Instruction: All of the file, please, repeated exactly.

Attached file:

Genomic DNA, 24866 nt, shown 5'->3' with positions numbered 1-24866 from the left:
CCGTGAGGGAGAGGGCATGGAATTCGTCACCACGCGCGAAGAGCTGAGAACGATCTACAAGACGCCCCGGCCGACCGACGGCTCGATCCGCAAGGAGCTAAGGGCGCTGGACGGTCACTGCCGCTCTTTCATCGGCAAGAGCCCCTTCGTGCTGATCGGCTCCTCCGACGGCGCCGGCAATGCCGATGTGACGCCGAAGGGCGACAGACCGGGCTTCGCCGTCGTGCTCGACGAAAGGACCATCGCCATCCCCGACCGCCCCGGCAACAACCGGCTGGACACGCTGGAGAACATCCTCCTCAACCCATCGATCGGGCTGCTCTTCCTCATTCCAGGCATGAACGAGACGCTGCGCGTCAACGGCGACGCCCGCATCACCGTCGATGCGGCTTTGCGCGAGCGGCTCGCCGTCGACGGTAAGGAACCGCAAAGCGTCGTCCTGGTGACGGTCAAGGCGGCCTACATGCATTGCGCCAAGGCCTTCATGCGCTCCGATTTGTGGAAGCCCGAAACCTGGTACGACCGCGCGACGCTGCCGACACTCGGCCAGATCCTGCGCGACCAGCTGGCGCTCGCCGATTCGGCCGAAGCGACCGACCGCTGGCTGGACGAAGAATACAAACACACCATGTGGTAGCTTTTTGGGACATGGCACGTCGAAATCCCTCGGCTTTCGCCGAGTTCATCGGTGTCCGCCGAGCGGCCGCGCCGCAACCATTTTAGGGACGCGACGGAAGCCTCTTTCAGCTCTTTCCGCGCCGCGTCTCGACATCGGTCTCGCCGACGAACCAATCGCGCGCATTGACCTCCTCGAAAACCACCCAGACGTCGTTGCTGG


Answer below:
Genomic DNA, 24866 nt, shown 5'->3' with positions numbered 1-24866 from the left:
CCGTGAGGGAGAGGGCATGGAATTCGTCACCACGCGCGAAGAGCTGAGAACGATCTACAAGACGCCCCGGCCGACCGACGGCTCGATCCGCAAGGAGCTAAGGGCGCTGGACGGTCACTGCCGCTCTTTCATCGGCAAGAGCCCCTTCGTGCTGATCGGCTCCTCCGACGGCGCCGGCAATGCCGATGTGACGCCGAAGGGCGACAGACCGGGCTTCGCCGTCGTGCTCGACGAAAGGACCATCGCCATCCCCGACCGCCCCGGCAACAACCGGCTGGACACGCTGGAGAACATCCTCCTCAACCCATCGATCGGGCTGCTCTTCCTCATTCCAGGCATGAACGAGACGCTGCGCGTCAACGGCGACGCCCGCATCACCGTCGATGCGGCTTTGCGCGAGCGGCTCGCCGTCGACGGTAAGGAACCGCAAAGCGTCGTCCTGGTGACGGTCAAGGCGGCCTACATGCATTGCGCCAAGGCCTTCATGCGCTCCGATTTGTGGAAGCCCGAAACCTGGTACGACCGCGCGACGCTGCCGACACTCGGCCAGATCCTGCGCGACCAGCTGGCGCTCGCCGATTCGGCCGAAGCGACCGACCGCTGGCTGGACGAAGAATACAAACACACCATGTGGTAGCTTTTTGGGACATGGCACGTCGAAATCCCTCGGCTTTCGCCGAGTTCATCGGTGTCCGCCGAGCGGCCGCGCCGCAACCATTTTAGGGACGCGACGGAAGCCTCTTTCAGCTCTTTCCGCGCCGCGTCTCGACATCGGTCTCGCCGACGAACCAATCGCGCGCATTGACCTCCTCGAAAACCACCCAGACGTCGTTGCTGG